abstract = "Objective: Concerns for iatrogenic injuries associated with cardiopulmonary resuscitation led us to investigate the extent and the pattern of chest compression-related injuries in patients subjected to either mechanical and/or manual cardiac compression. Method: In a retrospective study, we performed a manual review of all prehospital discharge reports, in-hospital records, and autopsy reports for evidence of injuries related to chest compression. We included all patients receiving physician-administrated treatment for out-of-hospital cardiac arrest in the Region of Southern Denmark from 2015 to 2017. Results: Eighty four patients undergoing manual and mechanical chest compression and 353 patients with manual chest compression only were included. Unadjusted, mechanical chest compression as an adjunct was associated with a higher risk of injuries than manual chest compression (P < 0.001, odds ratio, OR 3.10). Adjusted for the duration of compression, this difference waned. Visceral injuries were more frequent in patients receiving mechanical chest compression even when adjusted for the duration of compression, age, sex, body mass index and anticoagulant therapy (P < 0.001, OR 29.84). We found a higher incidence of potentially life-threatening injuries in patients receiving mechanical chest compression. The occurrence of injuries overall was associated with the duration of chest compression (P = 0.02, OR 1.02). Conclusion: Mechanical chest compression as an adjunct to manual chest compression was strongly associated with potentially life-threatening visceral injuries. The duration of chest compression was associated with injury. Our results suggest that mechanical chest compression should only be applied in situations where manual chest compression is unfeasible.",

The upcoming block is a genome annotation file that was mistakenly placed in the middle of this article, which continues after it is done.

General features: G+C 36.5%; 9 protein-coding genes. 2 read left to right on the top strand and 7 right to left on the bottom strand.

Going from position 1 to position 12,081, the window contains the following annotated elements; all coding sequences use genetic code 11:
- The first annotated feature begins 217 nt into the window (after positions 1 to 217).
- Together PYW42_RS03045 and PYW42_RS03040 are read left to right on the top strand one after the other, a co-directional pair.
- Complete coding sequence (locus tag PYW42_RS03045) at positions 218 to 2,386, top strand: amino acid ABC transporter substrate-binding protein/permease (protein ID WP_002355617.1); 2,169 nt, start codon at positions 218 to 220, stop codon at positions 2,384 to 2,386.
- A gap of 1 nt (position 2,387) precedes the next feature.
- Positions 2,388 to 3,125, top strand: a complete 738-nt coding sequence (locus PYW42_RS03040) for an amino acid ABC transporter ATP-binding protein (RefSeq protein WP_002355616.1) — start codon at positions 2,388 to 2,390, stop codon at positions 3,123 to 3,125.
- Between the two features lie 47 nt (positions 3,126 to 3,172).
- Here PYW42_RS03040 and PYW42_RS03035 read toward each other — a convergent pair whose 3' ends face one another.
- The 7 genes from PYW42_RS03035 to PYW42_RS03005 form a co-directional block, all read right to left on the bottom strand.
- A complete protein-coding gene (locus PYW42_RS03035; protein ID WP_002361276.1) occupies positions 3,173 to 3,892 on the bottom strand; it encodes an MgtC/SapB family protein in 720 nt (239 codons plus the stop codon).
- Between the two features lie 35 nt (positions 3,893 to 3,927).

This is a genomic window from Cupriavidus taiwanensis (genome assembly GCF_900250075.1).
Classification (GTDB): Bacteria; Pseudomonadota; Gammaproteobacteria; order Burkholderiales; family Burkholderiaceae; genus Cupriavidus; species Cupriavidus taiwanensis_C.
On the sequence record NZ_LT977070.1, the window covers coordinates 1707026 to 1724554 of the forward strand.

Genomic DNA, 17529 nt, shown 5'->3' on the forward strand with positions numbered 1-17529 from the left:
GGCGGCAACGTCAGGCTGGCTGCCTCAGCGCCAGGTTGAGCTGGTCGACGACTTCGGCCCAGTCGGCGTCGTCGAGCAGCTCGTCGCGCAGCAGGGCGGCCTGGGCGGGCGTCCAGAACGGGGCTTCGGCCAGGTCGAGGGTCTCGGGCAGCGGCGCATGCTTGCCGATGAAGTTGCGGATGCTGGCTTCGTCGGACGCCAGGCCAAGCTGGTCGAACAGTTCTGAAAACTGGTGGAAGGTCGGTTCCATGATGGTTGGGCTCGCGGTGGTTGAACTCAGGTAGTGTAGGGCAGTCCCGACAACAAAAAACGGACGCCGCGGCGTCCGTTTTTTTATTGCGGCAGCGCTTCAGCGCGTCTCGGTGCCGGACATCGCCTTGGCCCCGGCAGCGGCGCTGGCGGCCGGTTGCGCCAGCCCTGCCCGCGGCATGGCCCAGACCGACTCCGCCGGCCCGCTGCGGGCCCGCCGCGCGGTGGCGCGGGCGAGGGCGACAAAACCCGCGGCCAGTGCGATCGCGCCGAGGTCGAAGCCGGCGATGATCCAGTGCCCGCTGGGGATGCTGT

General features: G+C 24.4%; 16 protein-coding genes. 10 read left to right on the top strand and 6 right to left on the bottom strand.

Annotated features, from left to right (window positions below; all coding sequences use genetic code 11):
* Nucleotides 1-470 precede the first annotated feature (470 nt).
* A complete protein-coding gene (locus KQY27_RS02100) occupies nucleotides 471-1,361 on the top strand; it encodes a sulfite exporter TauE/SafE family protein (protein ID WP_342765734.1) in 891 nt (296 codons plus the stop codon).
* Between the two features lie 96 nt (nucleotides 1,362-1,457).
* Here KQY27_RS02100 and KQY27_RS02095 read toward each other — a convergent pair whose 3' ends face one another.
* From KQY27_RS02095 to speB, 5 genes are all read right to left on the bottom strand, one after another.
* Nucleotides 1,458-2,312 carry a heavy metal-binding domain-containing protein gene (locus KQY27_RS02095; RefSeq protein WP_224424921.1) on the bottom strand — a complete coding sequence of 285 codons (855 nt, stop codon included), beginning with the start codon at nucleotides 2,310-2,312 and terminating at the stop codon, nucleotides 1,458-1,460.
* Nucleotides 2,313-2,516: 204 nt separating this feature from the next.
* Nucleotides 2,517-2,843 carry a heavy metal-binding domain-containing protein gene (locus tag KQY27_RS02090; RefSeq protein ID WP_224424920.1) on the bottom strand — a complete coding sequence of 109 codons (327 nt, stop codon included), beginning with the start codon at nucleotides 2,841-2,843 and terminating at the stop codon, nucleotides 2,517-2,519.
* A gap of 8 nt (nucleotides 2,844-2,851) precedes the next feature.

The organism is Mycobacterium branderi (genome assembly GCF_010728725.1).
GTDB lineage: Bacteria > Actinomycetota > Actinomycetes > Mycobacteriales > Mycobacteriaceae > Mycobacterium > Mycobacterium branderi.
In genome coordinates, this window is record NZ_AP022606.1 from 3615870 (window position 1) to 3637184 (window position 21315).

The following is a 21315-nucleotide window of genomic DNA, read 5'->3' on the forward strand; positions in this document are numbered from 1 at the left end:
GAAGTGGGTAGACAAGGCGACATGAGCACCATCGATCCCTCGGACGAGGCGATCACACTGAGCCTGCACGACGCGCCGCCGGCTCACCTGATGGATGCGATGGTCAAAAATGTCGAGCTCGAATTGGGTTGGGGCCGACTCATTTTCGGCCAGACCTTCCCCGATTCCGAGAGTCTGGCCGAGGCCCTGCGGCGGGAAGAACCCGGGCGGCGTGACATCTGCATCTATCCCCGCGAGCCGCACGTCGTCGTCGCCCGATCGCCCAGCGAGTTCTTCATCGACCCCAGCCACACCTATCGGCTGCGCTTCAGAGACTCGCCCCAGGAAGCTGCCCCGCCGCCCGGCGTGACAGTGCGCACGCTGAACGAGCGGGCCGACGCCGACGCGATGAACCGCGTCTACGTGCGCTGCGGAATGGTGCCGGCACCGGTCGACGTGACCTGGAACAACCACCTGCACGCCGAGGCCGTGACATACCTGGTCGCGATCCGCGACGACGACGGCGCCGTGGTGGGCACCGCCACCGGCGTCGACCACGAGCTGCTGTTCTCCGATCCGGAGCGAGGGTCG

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T1 - Prehospital cardiopulmonary resuscitation with manual or mechanical chest compression

T2 - A study of compression-induced injuries

AU - Milling, Louise

AU - Astrup, Birgitte Schmidt

AU - Mikkelsen, Søren

N1 - © 2019 The Acta Anaesthesiologica Scandinavica Foundation. Published by John Wiley & Sons Ltd.

PY - 2019/7

Y1 - 2019/7